A lthough the emergence of the secular state is a phenomenon of modern history, the concept of the secular state reaches back through the centuries. However, throughout its history, until the modern era, the idea of the secular state has been uniquely related to the history of Christianity and the state. Inherent in the view of the secular state is the clear separation of the spiritual and temporal powers. The basis of the authority of the state is civil and natural law, not religious decree or divine law.
Surely, one of the major architects of the concept of the secular state was Marsilius of Padua, the renowned Catholic thinker of the fourteenth entury. In his great treatise, Defensor pacis, published in 1324, Marsilius vigorously challenged the claims of the supremacy of the church over the state and likewise rejected the notion of the Christian state ormundus Christianus. In this work he made a sharp distinction between divine and human law. He insisted that the state be based upon law inherent in nature, and that the church should not have jurisdiction over the state. Clearly ahead of his time, Marsilius held that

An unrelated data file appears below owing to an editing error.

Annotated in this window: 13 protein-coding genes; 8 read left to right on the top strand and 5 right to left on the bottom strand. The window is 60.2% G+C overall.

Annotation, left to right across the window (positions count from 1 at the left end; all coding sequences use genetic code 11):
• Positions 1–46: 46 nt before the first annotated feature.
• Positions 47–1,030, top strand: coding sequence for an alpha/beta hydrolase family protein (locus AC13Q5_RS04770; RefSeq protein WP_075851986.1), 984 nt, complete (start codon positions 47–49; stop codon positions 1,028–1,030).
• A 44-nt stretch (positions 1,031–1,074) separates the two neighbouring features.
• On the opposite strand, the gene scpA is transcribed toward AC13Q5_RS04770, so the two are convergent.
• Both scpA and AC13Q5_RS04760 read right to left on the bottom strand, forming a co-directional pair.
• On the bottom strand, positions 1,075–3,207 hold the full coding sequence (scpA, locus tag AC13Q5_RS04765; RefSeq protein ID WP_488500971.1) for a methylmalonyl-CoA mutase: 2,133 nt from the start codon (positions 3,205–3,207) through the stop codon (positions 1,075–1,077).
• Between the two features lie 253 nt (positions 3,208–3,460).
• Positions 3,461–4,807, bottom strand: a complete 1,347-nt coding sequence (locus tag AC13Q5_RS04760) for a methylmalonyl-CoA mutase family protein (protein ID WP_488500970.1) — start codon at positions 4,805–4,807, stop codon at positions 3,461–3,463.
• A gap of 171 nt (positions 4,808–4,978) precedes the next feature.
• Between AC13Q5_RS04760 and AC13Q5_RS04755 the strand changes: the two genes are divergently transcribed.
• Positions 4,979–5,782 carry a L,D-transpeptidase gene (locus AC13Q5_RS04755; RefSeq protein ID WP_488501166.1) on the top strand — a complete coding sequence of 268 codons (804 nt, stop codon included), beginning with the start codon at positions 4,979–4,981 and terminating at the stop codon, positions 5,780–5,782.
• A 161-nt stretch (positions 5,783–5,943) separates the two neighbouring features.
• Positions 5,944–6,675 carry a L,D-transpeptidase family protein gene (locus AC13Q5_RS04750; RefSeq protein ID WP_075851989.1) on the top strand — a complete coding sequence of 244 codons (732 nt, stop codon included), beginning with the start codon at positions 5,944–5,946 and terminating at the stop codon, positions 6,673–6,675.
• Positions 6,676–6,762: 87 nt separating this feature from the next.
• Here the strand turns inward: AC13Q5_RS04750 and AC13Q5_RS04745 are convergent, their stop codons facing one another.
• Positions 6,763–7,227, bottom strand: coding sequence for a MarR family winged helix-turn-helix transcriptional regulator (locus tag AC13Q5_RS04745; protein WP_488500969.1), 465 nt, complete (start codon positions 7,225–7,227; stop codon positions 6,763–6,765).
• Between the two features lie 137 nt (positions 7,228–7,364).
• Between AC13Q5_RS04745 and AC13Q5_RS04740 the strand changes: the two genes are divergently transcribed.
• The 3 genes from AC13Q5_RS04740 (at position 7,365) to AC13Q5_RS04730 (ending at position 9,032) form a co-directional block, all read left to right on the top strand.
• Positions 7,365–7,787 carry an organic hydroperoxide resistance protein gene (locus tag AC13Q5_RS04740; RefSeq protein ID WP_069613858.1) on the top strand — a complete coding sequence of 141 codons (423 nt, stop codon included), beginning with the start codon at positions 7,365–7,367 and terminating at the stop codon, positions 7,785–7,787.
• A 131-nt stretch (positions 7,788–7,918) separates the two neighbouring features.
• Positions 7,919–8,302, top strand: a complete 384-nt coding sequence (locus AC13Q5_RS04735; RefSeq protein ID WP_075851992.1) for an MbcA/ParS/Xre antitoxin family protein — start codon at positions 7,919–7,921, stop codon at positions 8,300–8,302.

Laws derive their authority from the nation, and are invalid without its assent. As the whole is greater than any part, it is wrong that any part should legislate for the whole; and as men are equal, it is wrong that one should be bound by laws made by another. But in obeying laws to which all men have agreed, all men, in reality, govern themselves.... He (the monarch) is responsible to the nation, and subject to the law; and the nation that appoints him and assigns him his duties, has to see that he obeys the Constitution, and has to dismiss him if he breaks it.